A report released by the U.S. Department of Education on Tuesday did little to resolve the debate about racial disparities in school discipline cases and how potential solutions affect campus safety.
According to the latest school discipline numbers, minority students continue to face discipline at higher rates than their white classmates. African-American students suffer especially harsh punishment. While they only made up 15 percent of students during the 2015-16 school year, African-American children accounted for 31 percent of students referred to police or arrested. African-American boys account for 8 percent of all students but 25 percent of suspensions and 23 percent of expulsions.
Under the Obama administration, the Education Department directed schools to fix the disparity or face penalties, including the possible revocation of federal funding. It urged school leaders to replace penalties like suspension and expulsion for all students with strategies designed to keep kids in school, emphasizing the importance of counseling.
Critics say that approach makes teachers and other students less safe and disrupts the learning environment.
Education Secretary Betsy DeVos held a listening session earlier this month with experts from both sides but has yet to announce a decision about continuing or rescinding the Obama-era directive. National teachers unions support the new approach but not all educators agree.
The Manhattan Institute’s Max Eden, who attended the meeting with DeVos, compiled poll results from local teachers unions, whose members are much less enthusiastic about the push to do away with traditional forms of discipline. In Oklahoma City, 60 percent of teachers said discipline problems got worse after the new rules went into effect. In Baton Rouge, La., 60 percent of teachers said they experienced an increase in violence or threats. Eden cited many more examples, although the numbers are admittedly a scattershot look at how teachers feel about the issue. But he noted an obsession with statistics, absent any contextual analysis, always results in poor decisions.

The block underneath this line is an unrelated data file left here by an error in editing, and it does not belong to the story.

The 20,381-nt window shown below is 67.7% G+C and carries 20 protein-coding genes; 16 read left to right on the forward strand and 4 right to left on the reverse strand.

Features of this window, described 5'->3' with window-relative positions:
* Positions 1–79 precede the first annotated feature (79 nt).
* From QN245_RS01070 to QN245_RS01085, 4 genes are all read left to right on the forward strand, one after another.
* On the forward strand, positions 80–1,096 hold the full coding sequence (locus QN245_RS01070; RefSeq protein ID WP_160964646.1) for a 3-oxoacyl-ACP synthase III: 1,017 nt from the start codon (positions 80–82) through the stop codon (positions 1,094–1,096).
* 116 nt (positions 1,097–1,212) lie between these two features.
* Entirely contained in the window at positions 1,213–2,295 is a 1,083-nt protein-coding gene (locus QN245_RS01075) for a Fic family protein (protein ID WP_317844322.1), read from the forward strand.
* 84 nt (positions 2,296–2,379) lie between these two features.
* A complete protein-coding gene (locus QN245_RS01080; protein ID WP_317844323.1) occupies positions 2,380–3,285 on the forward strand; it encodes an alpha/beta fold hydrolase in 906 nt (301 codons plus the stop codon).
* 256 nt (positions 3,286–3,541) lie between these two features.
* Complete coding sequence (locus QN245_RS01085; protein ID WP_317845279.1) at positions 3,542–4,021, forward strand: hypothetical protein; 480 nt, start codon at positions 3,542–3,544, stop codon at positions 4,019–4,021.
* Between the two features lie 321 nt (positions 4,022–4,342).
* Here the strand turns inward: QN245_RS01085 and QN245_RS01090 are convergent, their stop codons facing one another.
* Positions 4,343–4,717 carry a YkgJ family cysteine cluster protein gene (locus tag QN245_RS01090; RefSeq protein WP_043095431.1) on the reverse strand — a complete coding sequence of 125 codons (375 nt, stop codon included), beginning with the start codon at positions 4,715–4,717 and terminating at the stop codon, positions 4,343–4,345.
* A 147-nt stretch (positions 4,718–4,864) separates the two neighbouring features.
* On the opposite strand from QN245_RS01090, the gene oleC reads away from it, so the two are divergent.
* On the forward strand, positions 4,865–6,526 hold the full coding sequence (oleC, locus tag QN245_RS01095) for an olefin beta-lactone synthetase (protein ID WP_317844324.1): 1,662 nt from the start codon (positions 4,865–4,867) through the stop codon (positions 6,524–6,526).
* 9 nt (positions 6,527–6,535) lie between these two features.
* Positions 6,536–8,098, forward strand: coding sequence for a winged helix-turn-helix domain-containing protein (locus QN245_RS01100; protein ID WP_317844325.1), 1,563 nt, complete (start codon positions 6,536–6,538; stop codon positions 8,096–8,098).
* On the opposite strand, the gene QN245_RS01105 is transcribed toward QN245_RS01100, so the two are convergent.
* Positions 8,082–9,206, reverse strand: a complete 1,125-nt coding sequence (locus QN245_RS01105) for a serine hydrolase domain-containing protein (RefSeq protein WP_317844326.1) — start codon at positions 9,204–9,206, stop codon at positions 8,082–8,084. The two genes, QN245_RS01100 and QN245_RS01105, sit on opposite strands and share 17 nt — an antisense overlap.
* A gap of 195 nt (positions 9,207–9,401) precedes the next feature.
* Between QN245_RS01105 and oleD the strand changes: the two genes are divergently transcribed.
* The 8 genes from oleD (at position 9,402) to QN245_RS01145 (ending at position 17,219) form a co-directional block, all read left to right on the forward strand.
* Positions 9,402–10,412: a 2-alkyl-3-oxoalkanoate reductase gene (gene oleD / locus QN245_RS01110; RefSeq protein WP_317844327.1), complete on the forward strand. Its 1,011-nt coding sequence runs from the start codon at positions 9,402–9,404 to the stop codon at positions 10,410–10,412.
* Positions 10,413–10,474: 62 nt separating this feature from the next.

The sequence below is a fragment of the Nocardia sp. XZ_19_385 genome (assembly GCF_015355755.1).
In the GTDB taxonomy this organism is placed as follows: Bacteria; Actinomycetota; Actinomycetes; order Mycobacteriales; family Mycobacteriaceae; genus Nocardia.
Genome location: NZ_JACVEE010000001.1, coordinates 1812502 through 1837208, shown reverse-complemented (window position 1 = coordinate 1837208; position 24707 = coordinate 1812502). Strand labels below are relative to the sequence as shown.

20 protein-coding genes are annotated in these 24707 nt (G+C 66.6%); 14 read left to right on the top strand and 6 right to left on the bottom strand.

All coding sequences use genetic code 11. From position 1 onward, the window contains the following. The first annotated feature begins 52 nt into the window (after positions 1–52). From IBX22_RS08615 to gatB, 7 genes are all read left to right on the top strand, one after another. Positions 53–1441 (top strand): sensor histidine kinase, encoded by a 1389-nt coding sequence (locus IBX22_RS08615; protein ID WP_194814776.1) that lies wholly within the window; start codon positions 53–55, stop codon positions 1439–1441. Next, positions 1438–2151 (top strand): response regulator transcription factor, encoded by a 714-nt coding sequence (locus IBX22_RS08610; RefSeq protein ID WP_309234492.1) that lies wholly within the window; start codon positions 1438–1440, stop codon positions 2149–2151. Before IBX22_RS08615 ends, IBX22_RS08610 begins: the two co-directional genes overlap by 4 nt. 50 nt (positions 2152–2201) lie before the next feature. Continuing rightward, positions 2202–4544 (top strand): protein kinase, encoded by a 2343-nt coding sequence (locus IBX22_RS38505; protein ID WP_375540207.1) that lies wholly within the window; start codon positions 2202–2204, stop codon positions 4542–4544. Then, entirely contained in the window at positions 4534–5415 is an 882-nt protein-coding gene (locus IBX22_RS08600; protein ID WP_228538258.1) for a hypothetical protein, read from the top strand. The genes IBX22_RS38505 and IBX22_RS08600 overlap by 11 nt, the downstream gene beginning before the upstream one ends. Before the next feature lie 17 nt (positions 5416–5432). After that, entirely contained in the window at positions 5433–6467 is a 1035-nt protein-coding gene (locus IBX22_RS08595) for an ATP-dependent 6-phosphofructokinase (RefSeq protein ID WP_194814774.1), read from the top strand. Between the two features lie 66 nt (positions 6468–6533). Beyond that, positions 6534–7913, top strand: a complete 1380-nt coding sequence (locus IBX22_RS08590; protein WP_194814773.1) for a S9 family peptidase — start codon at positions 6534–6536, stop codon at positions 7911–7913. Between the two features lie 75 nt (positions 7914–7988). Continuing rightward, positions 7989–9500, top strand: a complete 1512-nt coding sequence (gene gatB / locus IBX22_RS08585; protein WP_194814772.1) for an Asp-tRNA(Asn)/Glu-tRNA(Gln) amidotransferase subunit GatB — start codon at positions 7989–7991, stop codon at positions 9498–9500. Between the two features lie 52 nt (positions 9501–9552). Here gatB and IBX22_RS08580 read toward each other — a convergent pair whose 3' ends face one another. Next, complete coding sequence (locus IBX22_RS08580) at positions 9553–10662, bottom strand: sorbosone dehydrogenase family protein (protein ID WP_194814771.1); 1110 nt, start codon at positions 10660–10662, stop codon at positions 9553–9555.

“The message is that when the federal government says, ‘You better get these numbers down,’ they are going to go down, and the easiest way to do that is to not punish bad behavior or hide it when you do,” Eden said after the meeting.
And the fix-the-numbers-at-all-cost approach can have fatal consequences.
Education officials in Broward County, Fla., became some of the biggest supporters of the counseling-not-discipline approach, with disastrous results, some say. On Feb. 14, former student Nikolas Cruz killed 17 people at Marjory Stoneman Douglas High School in Broward County, immediately raising questions about whether school officials had adequately assessed him as a potential threat.
Broward officials called Cruz an outlier, but according to an analysis by RealClearInvestigations, he’s just the most extreme example of a pervasive problem.
Broward County has the highest percentage of “the most serious, violent [and] chronic” juvenile offenders in Florida, according to the county’s chief juvenile probation officer. Under the softer discipline plan adopted in 2013, education officials encouraged local police and sheriff’s deputies not to arrest students for “nonviolent” offenses, which could include assault, theft, vandalism, drugs, and public fighting. That approach extended off campus, with Broward County Sheriff Scott Israel agreeing to send students to the restorative justice program, rather than arresting them.
One student who survived the Stoneman Douglas attack has sued district officials and Israel over that policy, claiming they knew Cruz posed a danger but continued to let him come to school for too long. Anthony Borges, 15, suffered five gunshot wounds and endured nine surgeries in the six weeks after the shooting. In announcing his lawsuit, Borges asked the district and local law enforcement agencies to end their “no-arrest” policy. Through his attorney, Borges thanked Israel and Broward County Public Schools Superintendent Robert Runcie for visiting him in the hospital. Then he offered a stinging rebuke: “I want to say that both of you failed us, students, teachers and parents alike, on so many levels.”